Anyway, moving on and as promised, here are 13 more things your spouse with DID needs for you to understand. They too want to have a relationship with you, but their disorder is a mess. If you can take in as to why they are acting strange, you may have a loving married life.
Some Factors Can Cause the Switch.
Certain factors can push the switch from one personality to another. Once this factor is identified by the mind, there will be an automatic switch of identities.
They Cannot Avoid The Switch Triggers.
Most of the time, the person cannot avoid the factors that trigger the switch. One of the reasons for that is memory loss.
It’s Often A Subtle Switch.
There are times when the switch takes place without anyone noticing it. It is so subtle that the transition will shock other people. For example, the boisterous alter will come out when the shy identity can’t cope. It will be a strange moment for others.
Other Mental Conditions May Develop.
Dissociative Identity Disorder is related to the development of other mental health issues. People with DID will have a particular perception of themselves due to the reaction of individuals in their environment which can cause depression, anxiety, stress, and more.
No Specific Medication Or Treatment For DID.
There is no specific drug for DID, but there are medications that can help minimize the symptoms.
Psychotherapy Treatment Is Required.
There is only one solution to DID, and that is going through psychotherapy treatment. This treatment is rather expensive compared to other therapies but produces necessary action. Katrina Taylor, LMFT, said that you can get this benefit from going to therapy: “You might discover why you do all sorts of things today—why you say yes to things you don’t want to do, why you sabotage your performance when you can actually succeed, why you dwell on the negative.”
The Point Of Therapy Is Fusing Into One Identity.
The primary objective of psychotherapy is to capsulize all the identities into one to avoid further confusion and inconvenience on the part of the patient.
Pleasing All The Identities Is Difficult.
People with DID struggle to satisfy each of their identities. They need contentment to be able to have a satisfied life. When one of the personalities is not happy, then it causes a problem. “When pleasing others is based in fear of being unloved, it can become habitual and unhealthy.” according to Micki Fine, MEd, LPC.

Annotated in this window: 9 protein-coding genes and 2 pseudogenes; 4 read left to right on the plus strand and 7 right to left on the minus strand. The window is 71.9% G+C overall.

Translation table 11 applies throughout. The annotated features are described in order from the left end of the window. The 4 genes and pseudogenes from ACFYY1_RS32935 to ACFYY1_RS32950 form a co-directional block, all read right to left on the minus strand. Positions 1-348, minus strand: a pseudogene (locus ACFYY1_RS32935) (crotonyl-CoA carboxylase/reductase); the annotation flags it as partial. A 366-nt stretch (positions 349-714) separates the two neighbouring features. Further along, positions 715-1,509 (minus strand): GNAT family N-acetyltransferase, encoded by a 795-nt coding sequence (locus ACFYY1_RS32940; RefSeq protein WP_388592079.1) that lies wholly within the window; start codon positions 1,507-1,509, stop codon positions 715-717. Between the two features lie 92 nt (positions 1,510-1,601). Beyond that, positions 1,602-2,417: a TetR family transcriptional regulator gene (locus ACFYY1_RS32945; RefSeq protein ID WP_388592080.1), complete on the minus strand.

Living With DID Stigma Gets Lonely.
A person with DID can live a healthy life. However, once people around him get to know about the condition, everything will change. It can be very lonely and can also trigger switches and other issues.
The Switch Is A Way To Get Over The Trauma.
Having DID means suffering from memory loss and manifesting multiple personalities. It helps the person forget the traumatic experience. It becomes his release, and a means to relax. “Being in touch with those feelings is what allows us to do something different in our lives,” says Katrina Taylor, LMFT.
It Is Not About Changing Your Ways And Free Will.
Changing your ways and having DID are two different things. Switching personalities because of DID is unintentional on the person’s part, which is why it’s not about free will.
DID, As An Illness, Doesn’t Define A Person.
Just because a person has Dissociative Identity Disorder, he is less of a human being. This disorder will not define the individual. It may be a part of him, but it is not his only mark in this world.
Live With The Disorder.
People with DID can live semi-normal lives. Their loved ones need to adjust and understand the situation at all times.
Dissociative Identity Disorder may be an illness, but once the person and the people around him get educated on DID, life becomes manageable. A person with DID needs love, acceptance, and understanding. If your spouse has DID, for better or for worse, you have to accept that fact.
DID or Dissociative Identity Disorder is a mental health illness characterized by a person having more than one identity. People with the said disorder experience trouble in sorting out their emotions and self-perception. They also experience memory loss and split behavior.